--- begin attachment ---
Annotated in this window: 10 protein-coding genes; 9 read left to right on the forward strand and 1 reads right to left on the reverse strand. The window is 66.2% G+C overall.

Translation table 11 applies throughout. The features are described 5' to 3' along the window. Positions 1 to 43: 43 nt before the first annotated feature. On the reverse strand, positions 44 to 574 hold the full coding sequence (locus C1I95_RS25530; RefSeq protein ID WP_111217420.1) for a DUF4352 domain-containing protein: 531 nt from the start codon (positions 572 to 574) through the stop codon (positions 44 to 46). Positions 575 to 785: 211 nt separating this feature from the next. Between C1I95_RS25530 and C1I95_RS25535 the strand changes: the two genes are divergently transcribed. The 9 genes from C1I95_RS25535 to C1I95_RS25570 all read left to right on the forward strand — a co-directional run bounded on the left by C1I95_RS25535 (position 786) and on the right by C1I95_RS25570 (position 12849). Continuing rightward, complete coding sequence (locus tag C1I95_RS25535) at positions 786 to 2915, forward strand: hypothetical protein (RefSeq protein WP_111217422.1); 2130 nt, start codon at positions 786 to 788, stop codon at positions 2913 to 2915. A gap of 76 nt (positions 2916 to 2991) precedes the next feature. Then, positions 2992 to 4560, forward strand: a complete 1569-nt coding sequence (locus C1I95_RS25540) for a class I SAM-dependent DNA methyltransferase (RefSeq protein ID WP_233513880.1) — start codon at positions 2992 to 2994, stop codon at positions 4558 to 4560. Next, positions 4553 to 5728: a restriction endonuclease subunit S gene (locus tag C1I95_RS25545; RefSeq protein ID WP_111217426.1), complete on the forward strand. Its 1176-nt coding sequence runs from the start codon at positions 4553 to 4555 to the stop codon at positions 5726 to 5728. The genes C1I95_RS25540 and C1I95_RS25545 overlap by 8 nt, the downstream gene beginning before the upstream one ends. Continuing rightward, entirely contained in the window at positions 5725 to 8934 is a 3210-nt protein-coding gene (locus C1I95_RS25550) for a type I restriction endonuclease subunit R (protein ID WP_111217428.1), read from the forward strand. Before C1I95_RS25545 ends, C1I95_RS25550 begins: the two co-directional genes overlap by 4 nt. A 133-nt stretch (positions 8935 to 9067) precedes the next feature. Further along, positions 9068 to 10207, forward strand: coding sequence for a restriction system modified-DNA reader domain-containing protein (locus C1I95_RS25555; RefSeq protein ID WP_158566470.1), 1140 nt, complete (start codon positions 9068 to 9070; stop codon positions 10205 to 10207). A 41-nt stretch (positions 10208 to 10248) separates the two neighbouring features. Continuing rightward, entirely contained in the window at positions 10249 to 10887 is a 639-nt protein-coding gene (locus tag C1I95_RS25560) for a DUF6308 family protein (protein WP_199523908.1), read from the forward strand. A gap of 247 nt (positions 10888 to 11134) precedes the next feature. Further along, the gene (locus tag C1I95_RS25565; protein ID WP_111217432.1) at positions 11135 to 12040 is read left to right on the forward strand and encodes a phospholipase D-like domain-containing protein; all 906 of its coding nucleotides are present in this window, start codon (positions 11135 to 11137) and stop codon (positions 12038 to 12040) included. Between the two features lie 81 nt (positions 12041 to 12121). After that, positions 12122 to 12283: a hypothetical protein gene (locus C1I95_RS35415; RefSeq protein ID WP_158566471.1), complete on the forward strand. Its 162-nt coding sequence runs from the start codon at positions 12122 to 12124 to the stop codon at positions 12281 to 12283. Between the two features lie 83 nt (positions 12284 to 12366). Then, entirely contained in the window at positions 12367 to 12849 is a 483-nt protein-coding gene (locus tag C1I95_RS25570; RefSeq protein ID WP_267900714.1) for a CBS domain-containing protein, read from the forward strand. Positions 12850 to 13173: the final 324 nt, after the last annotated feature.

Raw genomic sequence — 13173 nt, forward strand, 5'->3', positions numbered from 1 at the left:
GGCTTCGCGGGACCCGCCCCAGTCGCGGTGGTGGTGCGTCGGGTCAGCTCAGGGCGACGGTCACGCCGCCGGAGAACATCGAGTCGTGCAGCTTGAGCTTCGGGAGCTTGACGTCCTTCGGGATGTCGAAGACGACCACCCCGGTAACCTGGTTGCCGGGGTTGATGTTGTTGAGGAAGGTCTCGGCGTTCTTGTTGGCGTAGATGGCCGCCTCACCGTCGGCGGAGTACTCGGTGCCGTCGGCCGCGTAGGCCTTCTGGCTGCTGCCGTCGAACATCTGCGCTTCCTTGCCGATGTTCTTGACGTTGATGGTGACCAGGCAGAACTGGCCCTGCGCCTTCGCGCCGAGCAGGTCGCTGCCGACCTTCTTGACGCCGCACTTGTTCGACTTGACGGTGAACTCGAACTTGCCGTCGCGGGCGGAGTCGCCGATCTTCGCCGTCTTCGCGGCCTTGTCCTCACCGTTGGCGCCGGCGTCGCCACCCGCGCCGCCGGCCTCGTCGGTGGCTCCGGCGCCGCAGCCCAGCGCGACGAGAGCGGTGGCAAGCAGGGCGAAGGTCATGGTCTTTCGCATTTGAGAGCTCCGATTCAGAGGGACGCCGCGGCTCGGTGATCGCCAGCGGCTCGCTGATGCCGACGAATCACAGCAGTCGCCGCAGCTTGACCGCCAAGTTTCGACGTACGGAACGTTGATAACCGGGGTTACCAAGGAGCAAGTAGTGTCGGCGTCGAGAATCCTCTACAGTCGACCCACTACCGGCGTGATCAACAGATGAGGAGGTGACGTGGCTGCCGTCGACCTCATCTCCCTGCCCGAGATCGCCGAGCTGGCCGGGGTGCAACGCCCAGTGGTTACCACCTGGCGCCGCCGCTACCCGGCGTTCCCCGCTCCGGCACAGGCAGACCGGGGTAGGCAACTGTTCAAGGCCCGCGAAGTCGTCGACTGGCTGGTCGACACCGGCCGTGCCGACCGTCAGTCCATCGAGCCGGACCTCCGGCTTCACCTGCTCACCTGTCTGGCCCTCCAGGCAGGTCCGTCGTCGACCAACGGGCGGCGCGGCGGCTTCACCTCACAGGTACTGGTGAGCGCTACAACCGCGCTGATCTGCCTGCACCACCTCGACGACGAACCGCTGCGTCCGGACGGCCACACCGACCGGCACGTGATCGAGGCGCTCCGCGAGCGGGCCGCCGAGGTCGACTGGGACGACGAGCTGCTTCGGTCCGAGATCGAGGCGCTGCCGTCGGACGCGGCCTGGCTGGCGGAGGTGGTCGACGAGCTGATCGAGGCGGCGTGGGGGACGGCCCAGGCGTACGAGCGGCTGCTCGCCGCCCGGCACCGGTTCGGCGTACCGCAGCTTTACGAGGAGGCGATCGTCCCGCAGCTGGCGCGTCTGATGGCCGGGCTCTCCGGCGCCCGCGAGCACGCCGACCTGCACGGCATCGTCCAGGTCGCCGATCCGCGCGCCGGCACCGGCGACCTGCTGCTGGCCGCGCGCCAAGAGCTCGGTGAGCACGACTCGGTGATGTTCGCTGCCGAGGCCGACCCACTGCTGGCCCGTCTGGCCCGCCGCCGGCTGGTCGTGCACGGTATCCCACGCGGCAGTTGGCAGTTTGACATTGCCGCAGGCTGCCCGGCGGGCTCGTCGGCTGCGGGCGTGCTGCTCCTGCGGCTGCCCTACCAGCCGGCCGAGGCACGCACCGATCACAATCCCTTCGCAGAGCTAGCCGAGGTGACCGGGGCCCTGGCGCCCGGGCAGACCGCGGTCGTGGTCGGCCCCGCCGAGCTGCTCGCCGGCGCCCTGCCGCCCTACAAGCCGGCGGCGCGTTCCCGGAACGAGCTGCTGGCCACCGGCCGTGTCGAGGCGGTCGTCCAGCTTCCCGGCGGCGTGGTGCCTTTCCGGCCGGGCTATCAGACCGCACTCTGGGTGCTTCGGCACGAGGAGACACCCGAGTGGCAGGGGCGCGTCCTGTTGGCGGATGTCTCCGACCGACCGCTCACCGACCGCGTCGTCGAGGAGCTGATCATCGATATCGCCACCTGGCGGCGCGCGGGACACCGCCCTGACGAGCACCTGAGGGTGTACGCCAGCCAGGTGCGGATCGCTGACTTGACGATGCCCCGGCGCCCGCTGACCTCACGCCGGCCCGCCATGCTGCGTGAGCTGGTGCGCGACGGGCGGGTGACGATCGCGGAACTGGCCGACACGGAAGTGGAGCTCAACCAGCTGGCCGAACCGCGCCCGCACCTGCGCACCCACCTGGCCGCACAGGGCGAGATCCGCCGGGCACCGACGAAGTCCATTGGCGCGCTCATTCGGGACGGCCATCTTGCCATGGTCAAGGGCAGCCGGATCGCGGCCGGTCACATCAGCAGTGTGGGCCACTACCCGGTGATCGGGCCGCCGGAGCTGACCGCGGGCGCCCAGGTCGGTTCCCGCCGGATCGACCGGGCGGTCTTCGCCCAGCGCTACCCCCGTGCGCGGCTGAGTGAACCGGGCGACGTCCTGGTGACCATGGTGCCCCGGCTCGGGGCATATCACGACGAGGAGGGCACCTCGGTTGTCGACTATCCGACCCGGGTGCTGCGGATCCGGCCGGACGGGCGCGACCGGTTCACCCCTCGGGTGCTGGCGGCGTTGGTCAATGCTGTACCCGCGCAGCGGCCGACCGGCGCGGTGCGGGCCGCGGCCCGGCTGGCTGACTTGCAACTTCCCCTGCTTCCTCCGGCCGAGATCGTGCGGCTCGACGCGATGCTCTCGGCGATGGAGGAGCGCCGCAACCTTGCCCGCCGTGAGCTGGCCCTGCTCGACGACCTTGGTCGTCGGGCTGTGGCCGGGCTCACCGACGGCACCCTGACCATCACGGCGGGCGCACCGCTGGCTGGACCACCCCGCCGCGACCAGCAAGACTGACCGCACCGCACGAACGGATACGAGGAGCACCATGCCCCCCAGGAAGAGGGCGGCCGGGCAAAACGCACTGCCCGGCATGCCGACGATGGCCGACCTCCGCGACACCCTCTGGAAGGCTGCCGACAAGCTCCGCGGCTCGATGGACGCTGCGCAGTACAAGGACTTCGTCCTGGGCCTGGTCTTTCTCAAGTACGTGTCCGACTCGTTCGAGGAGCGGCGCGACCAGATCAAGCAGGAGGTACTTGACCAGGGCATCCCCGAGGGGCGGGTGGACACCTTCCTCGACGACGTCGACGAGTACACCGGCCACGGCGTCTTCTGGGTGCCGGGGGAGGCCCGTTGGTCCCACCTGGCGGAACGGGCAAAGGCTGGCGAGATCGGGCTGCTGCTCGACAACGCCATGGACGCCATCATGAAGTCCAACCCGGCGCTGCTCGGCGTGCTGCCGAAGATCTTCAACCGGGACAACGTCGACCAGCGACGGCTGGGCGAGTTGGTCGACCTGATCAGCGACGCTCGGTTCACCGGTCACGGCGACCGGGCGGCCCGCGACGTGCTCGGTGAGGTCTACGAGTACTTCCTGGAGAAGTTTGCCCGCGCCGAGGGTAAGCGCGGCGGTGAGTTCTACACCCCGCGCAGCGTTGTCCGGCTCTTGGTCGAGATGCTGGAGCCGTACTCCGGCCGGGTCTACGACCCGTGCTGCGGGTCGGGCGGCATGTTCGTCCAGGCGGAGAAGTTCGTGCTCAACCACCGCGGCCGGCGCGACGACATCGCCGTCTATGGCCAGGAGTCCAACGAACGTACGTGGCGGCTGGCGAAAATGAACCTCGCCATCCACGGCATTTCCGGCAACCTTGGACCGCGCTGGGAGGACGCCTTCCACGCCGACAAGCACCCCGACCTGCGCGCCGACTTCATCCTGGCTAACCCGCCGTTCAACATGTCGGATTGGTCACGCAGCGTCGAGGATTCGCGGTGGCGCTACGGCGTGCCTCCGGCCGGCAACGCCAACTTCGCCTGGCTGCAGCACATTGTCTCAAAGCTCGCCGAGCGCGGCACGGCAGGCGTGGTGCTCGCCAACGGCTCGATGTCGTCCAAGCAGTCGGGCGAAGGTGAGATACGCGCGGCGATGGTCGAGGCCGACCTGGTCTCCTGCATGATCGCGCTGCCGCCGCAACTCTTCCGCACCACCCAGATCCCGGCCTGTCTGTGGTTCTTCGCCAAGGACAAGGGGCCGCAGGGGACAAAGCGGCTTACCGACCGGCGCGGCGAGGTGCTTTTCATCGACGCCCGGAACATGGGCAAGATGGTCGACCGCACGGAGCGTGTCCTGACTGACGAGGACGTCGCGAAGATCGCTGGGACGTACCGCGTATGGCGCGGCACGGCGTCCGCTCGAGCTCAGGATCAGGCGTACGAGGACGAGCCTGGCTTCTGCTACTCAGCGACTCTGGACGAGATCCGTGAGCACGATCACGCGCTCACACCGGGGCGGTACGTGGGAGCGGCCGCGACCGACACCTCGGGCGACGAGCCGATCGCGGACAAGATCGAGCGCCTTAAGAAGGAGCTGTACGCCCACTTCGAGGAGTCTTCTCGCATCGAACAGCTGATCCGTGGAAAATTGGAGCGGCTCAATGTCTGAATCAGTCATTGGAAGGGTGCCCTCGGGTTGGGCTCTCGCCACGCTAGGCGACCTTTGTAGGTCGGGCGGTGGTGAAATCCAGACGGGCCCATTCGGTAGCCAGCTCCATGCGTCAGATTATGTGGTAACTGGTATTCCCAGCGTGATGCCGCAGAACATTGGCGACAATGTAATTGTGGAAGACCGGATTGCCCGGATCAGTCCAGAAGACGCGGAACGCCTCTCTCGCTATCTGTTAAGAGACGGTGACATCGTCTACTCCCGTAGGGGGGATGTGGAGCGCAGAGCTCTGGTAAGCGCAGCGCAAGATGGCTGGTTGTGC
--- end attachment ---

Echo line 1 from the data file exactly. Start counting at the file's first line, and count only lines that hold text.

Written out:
Annotated in this window: 10 protein-coding genes; 9 read left to right on the forward strand and 1 reads right to left on the reverse strand. The window is 66.2% G+C overall.